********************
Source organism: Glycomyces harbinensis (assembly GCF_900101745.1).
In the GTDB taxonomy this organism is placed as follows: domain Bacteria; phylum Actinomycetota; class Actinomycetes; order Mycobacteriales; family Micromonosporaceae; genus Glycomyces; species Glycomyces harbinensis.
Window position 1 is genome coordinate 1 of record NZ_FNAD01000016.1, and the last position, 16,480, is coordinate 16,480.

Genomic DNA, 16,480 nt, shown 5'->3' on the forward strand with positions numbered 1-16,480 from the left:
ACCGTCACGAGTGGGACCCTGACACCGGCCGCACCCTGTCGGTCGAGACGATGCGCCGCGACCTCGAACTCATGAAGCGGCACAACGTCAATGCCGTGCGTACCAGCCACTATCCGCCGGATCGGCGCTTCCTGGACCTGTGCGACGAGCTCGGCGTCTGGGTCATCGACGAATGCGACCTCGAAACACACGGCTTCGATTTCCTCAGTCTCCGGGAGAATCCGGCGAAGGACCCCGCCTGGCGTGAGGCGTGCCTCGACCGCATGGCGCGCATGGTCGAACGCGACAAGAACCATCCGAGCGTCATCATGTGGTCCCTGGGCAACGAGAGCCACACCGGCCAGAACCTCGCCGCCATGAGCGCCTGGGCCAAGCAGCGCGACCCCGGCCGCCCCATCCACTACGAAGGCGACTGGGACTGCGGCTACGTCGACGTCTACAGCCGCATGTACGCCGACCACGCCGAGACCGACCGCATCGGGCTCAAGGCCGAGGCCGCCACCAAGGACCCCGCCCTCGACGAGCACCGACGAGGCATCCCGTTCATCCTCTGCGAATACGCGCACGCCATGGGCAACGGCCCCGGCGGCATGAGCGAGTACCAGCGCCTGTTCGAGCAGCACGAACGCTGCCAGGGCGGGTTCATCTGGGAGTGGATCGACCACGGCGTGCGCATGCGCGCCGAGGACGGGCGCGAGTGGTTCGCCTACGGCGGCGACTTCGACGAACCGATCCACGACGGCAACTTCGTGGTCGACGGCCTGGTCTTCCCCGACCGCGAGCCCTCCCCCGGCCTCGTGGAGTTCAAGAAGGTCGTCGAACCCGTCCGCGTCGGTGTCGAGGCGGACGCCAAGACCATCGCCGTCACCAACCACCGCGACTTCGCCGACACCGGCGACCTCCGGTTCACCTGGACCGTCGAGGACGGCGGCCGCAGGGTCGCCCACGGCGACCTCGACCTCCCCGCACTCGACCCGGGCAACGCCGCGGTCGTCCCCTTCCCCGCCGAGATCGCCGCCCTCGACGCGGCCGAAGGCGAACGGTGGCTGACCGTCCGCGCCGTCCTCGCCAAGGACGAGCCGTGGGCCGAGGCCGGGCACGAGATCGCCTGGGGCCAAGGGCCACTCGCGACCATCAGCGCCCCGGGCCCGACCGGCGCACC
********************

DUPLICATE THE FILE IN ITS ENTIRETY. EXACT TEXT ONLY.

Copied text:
Source organism: Glycomyces harbinensis (assembly GCF_900101745.1).
In the GTDB taxonomy this organism is placed as follows: domain Bacteria; phylum Actinomycetota; class Actinomycetes; order Mycobacteriales; family Micromonosporaceae; genus Glycomyces; species Glycomyces harbinensis.
Window position 1 is genome coordinate 1 of record NZ_FNAD01000016.1, and the last position, 16,480, is coordinate 16,480.

Genomic DNA, 16,480 nt, shown 5'->3' on the forward strand with positions numbered 1-16,480 from the left:
ACCGTCACGAGTGGGACCCTGACACCGGCCGCACCCTGTCGGTCGAGACGATGCGCCGCGACCTCGAACTCATGAAGCGGCACAACGTCAATGCCGTGCGTACCAGCCACTATCCGCCGGATCGGCGCTTCCTGGACCTGTGCGACGAGCTCGGCGTCTGGGTCATCGACGAATGCGACCTCGAAACACACGGCTTCGATTTCCTCAGTCTCCGGGAGAATCCGGCGAAGGACCCCGCCTGGCGTGAGGCGTGCCTCGACCGCATGGCGCGCATGGTCGAACGCGACAAGAACCATCCGAGCGTCATCATGTGGTCCCTGGGCAACGAGAGCCACACCGGCCAGAACCTCGCCGCCATGAGCGCCTGGGCCAAGCAGCGCGACCCCGGCCGCCCCATCCACTACGAAGGCGACTGGGACTGCGGCTACGTCGACGTCTACAGCCGCATGTACGCCGACCACGCCGAGACCGACCGCATCGGGCTCAAGGCCGAGGCCGCCACCAAGGACCCCGCCCTCGACGAGCACCGACGAGGCATCCCGTTCATCCTCTGCGAATACGCGCACGCCATGGGCAACGGCCCCGGCGGCATGAGCGAGTACCAGCGCCTGTTCGAGCAGCACGAACGCTGCCAGGGCGGGTTCATCTGGGAGTGGATCGACCACGGCGTGCGCATGCGCGCCGAGGACGGGCGCGAGTGGTTCGCCTACGGCGGCGACTTCGACGAACCGATCCACGACGGCAACTTCGTGGTCGACGGCCTGGTCTTCCCCGACCGCGAGCCCTCCCCCGGCCTCGTGGAGTTCAAGAAGGTCGTCGAACCCGTCCGCGTCGGTGTCGAGGCGGACGCCAAGACCATCGCCGTCACCAACCACCGCGACTTCGCCGACACCGGCGACCTCCGGTTCACCTGGACCGTCGAGGACGGCGGCCGCAGGGTCGCCCACGGCGACCTCGACCTCCCCGCACTCGACCCGGGCAACGCCGCGGTCGTCCCCTTCCCCGCCGAGATCGCCGCCCTCGACGCGGCCGAAGGCGAACGGTGGCTGACCGTCCGCGCCGTCCTCGCCAAGGACGAGCCGTGGGCCGAGGCCGGGCACGAGATCGCCTGGGGCCAAGGGCCACTCGCGACCATCAGCGCCCCGGGCCCGACCGGCGCACC